For Xi Jinping, the highest costs of the Coronavirus pandemic have yet to be counted, writes Robert Amsterdam
The coronavirus outbreak has become a test not only for China’s public health system but also for the viability of the authoritarian proposition in the face of disaster.
Though the World Health Organization had yet to formally designate the outbreak as a pandemic when Spear’s went to press, experts warn that unless containment is more successful the virus will reach sustained transmission in multiple countries and will join the ranks of diseases like HIV/Aids and Spanish influenza.
International aid providers on the ground in Hubei province – the centre of the outbreak – point to the persistent lack of reliable information as the biggest roadblock to an effective response. Essential questions such as the length of the incubation period for the virus are still unanswered.
The longer they stay that way, the more misinformation spreads, generating hysteria and wasting already limited resources and staff time. The Chinese government is notoriously tight-lipped, especially about occurrences that could communicate anything other than the regime’s absolute power and authority.
From the outset, it has been clear that President Xi Jinping would have preferred to silence reports of the disease, quashing the efforts of courageous whistleblowers such as Dr Li Wenliang, who was forced to sign a statement recanting his warnings and later died from the virus himself.
Dr Li’s death sparked a rare public outcry against the government’s handling of the crisis, prompting a shift from suppressing information to compelling citizens to inform on each other. Xi has declared a ‘people’s war’ against the virus, promising retribution against anyone who shirks their duties or disobeys government orders. This strategy entails the double benefit of redirecting public anger at local officials rather than the regime’s elite and providing Xi with cover to silence his critics.
Like much of the rhetoric surrounding Xi, the term ‘people’s war’ was borrowed from Chairman Mao Zhedong, founding father of the People’s Republic. The tactic, however, is a common one for authoritarian regimes. Historian Sheila Fitzpatrick highlights how both Tsarist and Stalinist Russia depended on the popular belief that local problems are the fault of local officials, cultivating the people’s trust by responding to their calls to punish the lower bureaucratic echelons for their failings and abuses.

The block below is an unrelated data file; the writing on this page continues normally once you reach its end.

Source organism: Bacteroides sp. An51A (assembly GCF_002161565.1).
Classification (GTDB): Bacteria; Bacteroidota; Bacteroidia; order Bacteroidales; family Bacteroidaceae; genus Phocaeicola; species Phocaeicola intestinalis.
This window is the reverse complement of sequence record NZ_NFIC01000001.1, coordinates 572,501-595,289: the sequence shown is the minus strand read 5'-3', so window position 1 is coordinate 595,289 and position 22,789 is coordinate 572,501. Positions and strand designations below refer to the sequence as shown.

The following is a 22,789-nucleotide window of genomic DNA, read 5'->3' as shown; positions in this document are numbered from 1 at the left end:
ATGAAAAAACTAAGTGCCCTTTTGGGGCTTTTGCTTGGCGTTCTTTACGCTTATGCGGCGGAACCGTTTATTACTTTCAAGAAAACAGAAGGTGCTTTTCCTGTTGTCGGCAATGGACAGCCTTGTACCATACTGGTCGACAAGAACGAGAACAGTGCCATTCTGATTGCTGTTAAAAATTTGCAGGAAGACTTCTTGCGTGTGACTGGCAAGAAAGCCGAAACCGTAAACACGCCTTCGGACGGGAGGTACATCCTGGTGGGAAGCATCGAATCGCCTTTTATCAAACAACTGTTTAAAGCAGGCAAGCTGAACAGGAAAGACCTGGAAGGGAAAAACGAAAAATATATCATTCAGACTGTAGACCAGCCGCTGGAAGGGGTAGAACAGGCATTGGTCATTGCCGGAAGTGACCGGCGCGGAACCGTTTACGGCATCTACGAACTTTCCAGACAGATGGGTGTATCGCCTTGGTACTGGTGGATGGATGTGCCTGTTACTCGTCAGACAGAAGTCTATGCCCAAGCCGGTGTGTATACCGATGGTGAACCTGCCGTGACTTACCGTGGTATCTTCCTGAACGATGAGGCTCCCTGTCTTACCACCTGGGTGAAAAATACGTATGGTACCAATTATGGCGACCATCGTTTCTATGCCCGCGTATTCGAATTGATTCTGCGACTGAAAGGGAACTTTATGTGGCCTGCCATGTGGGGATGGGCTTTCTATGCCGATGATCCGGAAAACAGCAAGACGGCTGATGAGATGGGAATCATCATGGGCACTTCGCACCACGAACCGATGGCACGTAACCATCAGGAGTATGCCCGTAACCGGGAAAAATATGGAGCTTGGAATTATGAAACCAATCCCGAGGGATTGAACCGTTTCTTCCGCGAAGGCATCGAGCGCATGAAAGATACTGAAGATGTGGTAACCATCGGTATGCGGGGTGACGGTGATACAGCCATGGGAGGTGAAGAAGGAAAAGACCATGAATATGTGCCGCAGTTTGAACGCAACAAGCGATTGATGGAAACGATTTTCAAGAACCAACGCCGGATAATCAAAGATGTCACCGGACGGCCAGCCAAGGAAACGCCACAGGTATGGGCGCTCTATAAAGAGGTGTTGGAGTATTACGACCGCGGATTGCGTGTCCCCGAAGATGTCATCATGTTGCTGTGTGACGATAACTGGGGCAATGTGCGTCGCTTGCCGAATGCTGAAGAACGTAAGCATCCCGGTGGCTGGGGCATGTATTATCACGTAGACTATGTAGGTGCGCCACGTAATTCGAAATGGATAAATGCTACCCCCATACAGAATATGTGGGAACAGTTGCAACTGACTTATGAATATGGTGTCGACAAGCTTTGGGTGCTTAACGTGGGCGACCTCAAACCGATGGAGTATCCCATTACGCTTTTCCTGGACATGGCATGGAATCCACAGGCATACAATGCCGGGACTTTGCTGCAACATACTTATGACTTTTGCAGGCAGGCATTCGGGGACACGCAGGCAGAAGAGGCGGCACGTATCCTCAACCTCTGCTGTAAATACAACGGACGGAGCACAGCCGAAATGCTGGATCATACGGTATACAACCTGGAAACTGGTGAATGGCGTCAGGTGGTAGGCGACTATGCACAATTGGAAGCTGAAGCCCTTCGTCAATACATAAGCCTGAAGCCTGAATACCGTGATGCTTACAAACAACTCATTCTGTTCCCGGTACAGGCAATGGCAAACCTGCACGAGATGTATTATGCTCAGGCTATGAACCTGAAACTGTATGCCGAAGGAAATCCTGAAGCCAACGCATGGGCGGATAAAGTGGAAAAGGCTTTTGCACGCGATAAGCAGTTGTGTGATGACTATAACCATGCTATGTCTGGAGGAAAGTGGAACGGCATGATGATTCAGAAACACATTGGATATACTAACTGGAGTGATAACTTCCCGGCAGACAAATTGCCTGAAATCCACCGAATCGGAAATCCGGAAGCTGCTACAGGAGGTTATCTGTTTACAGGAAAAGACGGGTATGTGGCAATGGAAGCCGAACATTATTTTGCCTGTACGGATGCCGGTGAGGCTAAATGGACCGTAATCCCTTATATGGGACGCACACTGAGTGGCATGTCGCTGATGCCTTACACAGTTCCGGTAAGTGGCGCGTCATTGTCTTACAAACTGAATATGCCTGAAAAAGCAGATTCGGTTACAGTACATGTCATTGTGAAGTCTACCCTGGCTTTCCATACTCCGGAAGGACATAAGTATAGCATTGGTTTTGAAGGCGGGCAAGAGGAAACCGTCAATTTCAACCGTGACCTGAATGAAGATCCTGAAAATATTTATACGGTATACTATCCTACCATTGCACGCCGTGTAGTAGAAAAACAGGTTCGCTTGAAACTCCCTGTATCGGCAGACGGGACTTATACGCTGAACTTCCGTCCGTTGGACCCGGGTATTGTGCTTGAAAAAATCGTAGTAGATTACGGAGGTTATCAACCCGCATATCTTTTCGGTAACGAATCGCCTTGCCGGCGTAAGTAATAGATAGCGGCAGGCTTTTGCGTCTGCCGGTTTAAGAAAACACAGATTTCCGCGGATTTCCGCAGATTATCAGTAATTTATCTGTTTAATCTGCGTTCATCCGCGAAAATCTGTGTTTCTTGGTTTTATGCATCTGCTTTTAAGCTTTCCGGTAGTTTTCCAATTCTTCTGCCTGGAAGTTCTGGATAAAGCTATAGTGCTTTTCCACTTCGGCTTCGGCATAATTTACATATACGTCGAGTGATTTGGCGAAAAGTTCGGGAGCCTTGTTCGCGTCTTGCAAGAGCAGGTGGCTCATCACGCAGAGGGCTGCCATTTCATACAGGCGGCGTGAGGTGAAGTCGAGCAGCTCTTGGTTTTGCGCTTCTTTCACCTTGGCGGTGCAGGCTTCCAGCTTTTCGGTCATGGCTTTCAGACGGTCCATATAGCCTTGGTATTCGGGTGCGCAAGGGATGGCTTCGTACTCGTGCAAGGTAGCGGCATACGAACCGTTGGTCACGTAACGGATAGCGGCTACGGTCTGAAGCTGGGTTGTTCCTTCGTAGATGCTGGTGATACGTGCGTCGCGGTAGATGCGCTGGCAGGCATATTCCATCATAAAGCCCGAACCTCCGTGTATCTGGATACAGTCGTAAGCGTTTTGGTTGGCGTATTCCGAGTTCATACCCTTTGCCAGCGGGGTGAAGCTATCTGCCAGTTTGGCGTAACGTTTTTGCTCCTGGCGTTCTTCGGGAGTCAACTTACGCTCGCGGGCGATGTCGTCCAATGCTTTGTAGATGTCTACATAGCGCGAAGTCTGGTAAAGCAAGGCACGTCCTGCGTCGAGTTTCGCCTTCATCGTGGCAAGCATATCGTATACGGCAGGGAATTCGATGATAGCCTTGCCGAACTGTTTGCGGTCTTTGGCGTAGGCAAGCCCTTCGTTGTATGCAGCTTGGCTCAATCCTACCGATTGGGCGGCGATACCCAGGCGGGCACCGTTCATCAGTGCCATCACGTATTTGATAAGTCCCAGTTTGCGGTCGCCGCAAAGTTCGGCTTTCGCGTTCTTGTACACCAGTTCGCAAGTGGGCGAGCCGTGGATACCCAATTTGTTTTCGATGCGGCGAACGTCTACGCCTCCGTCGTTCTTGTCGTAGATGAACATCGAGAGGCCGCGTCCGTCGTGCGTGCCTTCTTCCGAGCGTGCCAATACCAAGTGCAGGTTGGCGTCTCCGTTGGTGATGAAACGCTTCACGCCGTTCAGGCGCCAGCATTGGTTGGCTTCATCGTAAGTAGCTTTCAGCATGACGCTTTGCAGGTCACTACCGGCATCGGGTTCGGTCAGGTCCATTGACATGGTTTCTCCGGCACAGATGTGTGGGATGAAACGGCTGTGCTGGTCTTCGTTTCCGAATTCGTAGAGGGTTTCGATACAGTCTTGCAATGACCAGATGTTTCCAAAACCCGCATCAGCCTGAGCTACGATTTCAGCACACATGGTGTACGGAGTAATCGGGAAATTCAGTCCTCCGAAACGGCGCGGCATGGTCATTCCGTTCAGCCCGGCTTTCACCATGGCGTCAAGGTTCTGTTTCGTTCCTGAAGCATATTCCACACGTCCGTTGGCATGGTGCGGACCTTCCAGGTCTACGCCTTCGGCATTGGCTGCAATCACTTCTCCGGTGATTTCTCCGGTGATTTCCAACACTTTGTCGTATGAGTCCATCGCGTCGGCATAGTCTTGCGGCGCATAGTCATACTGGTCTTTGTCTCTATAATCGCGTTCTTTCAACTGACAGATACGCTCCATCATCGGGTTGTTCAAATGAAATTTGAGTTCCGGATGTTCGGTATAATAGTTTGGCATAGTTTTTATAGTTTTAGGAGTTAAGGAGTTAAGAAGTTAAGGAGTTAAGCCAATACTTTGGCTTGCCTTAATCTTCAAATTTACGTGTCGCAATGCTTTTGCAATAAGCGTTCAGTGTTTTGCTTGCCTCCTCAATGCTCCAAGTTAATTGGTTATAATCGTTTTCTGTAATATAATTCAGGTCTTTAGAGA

Difficulties begin to arise for the regime either when the centre becomes too weak to control local bureaucracy or when public anger is no longer assuaged by firing a few corrupt or incompetent officials – bringing us back to Xi’s conundrum. His ‘people’s war’ does not appear to be quelling the indignation that the regime has failed to take appropriate action to protect its citizens.
Chinese state media recently published a speech that revealed the president knew about the dangers of the virus as early as January in a misfiring attempt to demonstrate his decisiveness. Instead, the speech drew more criticism that the government failed to warn the public of the threat.
Xi now faces enormous pressure to take control of the situation, and the carefully cultivated image echoing Chairman Mao has begun to work against him.
Over the past seven years, Xi has presented himself as a new leader for a new China, diverging from the cautious conservatism of his predecessors with uncharacteristically aggressive military, economic and political gambits. Unlike past presidents, he has positioned China’s authoritarian government as a model for other nations to follow.
Further missteps could threaten both China’s position in the world and the regime’s authority at home – expectations were high, and the consequences for failing to deliver could be far-reaching. ‘Black swan’ events like the coronavirus outbreak tend to expose the central weakness of authoritarian regimes: they cannot be seen to fail, even under circumstances that almost always include a few highly public failures.
The coronavirus may only be the beginning. According to an independent panel of WHO and World Bank experts, ‘There is a very real threat of a rapidly moving, highly lethal pandemic of a respiratory pathogen killing 50-80 million people.’ With authoritarianism on the rise across the globe, the effects of a global pandemic could include widespread political chaos as authoritarian regimes struggle to muster the resilience necessary for taking on a public health crisis.
Moreover, black swan events are costly: the coronavirus outbreak has already worsened China’s economic slowdown, and the impact is hitting the local level first and hardest. For Xi Jinping, the highest costs have yet to be counted.
This article was published in the March/April edition of Spear’s magazine. Click here to order a copy
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